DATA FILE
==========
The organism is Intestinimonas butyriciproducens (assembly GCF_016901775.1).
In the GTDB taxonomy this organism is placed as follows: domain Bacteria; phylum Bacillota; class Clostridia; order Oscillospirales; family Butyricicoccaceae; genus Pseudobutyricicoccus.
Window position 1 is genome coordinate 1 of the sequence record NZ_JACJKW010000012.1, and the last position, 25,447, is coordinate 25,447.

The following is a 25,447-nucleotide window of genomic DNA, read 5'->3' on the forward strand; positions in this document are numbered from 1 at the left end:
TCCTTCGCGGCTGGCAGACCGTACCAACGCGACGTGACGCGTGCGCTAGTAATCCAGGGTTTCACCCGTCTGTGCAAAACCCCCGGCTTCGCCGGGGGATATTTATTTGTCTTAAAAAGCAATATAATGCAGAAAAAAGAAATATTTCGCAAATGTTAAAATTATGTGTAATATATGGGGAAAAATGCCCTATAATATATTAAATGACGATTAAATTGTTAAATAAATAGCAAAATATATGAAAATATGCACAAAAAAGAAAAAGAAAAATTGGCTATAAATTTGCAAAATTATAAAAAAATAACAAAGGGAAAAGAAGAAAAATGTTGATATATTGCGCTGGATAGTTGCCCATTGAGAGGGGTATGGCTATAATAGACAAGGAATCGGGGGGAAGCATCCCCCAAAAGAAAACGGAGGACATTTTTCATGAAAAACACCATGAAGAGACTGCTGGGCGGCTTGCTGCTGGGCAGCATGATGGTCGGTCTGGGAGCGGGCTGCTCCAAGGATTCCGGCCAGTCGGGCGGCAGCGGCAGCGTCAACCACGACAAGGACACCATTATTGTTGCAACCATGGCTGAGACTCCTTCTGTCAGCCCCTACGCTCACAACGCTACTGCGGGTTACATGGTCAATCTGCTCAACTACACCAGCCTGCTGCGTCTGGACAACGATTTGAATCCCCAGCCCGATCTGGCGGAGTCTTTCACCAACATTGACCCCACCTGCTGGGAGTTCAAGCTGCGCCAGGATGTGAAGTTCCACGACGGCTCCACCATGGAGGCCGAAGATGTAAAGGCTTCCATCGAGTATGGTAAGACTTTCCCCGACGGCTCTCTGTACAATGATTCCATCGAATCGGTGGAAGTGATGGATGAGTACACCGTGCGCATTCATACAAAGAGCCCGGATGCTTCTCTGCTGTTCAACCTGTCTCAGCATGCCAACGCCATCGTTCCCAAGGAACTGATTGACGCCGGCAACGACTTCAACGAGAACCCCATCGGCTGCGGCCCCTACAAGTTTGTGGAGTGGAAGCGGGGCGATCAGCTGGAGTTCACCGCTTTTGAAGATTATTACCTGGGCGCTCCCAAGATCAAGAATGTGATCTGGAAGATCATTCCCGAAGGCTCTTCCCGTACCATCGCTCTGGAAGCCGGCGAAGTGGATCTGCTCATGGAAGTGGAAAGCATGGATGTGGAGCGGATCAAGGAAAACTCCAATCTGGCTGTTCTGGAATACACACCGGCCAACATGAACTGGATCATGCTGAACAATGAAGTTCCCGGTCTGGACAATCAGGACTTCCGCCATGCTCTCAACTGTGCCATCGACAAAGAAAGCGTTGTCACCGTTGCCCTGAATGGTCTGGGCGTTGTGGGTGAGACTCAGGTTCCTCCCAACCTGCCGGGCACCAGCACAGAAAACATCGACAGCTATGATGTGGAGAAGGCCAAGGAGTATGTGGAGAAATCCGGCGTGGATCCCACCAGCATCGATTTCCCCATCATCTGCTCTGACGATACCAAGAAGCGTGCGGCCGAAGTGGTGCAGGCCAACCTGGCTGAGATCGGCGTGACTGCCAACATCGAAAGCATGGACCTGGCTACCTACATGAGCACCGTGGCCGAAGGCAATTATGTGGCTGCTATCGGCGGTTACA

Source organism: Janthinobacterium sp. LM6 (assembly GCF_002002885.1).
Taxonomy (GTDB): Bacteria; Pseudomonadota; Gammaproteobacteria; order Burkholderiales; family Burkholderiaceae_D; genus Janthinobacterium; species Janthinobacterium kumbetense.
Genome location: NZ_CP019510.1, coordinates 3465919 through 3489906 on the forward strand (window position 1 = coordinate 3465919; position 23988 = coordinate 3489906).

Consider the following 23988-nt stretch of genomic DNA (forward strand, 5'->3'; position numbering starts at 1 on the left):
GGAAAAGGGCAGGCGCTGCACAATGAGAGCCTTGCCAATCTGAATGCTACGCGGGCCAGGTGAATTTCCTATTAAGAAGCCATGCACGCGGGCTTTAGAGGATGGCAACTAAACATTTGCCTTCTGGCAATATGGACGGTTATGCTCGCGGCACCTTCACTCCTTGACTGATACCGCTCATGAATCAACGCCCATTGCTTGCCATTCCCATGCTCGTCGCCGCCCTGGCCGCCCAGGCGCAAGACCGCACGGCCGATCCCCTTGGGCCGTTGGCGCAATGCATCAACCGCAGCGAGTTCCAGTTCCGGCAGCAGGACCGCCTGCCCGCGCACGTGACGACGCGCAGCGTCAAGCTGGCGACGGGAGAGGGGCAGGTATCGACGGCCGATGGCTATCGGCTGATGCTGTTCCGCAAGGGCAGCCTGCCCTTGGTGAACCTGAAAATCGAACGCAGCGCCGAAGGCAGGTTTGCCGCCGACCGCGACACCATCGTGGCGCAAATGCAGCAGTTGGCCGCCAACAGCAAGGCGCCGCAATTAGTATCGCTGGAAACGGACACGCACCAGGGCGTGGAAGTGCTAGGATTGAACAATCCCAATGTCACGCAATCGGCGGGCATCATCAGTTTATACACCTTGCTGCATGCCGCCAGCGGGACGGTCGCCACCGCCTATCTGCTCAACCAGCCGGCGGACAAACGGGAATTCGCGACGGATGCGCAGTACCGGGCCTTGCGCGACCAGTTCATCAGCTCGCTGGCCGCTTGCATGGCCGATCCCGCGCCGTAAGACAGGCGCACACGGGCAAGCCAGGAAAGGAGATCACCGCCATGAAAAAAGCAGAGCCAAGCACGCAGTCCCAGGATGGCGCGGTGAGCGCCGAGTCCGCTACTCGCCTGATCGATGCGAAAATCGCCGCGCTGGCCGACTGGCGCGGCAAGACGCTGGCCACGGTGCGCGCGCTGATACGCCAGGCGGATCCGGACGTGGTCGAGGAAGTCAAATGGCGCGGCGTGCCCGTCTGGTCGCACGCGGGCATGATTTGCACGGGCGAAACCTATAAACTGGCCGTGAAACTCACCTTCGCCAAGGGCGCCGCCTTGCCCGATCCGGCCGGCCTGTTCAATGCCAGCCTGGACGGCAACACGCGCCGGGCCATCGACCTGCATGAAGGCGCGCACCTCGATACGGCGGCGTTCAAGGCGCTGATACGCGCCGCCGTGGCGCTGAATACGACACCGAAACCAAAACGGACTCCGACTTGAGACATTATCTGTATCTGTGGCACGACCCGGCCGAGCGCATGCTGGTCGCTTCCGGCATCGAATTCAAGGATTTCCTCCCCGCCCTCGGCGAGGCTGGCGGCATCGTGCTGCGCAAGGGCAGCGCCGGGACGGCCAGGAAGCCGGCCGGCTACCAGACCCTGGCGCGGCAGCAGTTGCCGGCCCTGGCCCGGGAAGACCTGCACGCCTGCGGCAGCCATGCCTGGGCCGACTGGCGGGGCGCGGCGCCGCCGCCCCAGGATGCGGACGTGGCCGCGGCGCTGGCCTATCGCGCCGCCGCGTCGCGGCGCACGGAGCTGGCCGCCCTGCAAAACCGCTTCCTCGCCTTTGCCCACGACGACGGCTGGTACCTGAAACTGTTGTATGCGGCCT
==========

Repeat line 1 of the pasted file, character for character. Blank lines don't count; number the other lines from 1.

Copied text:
The organism is Intestinimonas butyriciproducens (assembly GCF_016901775.1).